The Dominion Company is described as follows: Dominion is a voting machine company that was founded in 2002 in John Poulos’s basement. Poulos’s objective of accurate, transparent, and accessible elections motivated mim to create Dominion. He went on to build what was, until recently, one of the fastest-growing technology companies in North America. While Dominion was known within the voting machine industry and supplied machines in 28 states, it was little known to the public at large.

Statement of the Complaint basis concludes with the following:


The suit establishes that Fox has been the leading news source in the US for 19 years and alleges the company did not inform its audience of the plausibility of a loss for businessman President Trump given  certain political dynamics in the country with Covid-19.


These arguments are now in the courts and will either be settled between the parties or will go to trial. States that use Dominion machines, including Alaska will be impacted.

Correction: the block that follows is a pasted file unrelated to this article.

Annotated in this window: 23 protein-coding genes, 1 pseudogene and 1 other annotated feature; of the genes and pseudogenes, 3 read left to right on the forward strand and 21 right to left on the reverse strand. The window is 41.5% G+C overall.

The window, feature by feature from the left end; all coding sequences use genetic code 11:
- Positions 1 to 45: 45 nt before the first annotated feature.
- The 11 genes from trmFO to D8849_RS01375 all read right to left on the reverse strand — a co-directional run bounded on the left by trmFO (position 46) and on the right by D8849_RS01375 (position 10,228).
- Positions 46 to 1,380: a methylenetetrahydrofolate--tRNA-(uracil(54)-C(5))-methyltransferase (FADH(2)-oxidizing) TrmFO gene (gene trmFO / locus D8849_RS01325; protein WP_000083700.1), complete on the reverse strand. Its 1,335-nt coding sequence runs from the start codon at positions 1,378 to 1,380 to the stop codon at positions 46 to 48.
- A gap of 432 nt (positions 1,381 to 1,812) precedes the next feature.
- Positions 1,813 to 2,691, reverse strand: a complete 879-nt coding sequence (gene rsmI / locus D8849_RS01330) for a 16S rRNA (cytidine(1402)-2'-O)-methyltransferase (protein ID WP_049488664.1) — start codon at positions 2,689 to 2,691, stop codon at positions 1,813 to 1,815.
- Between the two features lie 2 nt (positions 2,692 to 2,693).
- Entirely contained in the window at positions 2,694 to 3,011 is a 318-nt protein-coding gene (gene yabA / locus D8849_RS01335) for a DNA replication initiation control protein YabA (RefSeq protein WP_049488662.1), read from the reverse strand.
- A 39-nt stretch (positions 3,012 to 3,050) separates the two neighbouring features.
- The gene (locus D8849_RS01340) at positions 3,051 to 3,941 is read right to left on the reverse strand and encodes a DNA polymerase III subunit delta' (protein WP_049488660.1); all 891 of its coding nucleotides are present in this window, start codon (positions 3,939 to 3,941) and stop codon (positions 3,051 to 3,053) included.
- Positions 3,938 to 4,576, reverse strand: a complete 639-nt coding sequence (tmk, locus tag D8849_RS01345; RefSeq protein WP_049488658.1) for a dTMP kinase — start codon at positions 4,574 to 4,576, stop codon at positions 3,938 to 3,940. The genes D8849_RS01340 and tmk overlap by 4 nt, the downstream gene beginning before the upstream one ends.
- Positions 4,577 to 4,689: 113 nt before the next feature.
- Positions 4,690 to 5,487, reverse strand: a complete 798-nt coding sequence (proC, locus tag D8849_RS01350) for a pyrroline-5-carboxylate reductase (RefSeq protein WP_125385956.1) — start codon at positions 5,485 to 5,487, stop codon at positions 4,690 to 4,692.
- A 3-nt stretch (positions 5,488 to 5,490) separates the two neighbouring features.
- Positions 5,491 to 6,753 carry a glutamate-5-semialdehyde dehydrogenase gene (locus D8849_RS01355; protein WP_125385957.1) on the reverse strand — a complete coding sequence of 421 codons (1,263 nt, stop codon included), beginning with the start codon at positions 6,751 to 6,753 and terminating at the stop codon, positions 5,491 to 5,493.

One of my favorite conservative blogs, American Thinker has posted stories alleging Dominion machine vote manipulation–and a retraction and an apology–for publishing false claims against Dominion. I read those stories and believed them at the time.



All Politics is Local 

In his book Man of the House, former Speaker of the U.S. House of representatives Thomas P. “Tip” O’Neill, Jr. explains how he learned this political truism in his first campaign for public office, after he lost.

 From the book: This was the only race I ever lost in my life, but in the process I learned two extremely valuable lessons. During the campaign, my father had left me to my own devices, but when it was over, he pointed out that I had taken my own neighborhood for granted. He was right: I had received a tremendous vote in the other sections of the city, but I hadn’t worked hard enough in my own backyard. “Let me tell you something I learned years ago,” he said. “All politics is local. [10]

For Alaskans our state and local politics can be downright absurd. Many Alaskans were disappointed in the 2020 Alaska election given inconsistency of voting patterns, but we know Trump won and Biden lost here. There may be some aspect of the use of voting machines that allows corruption to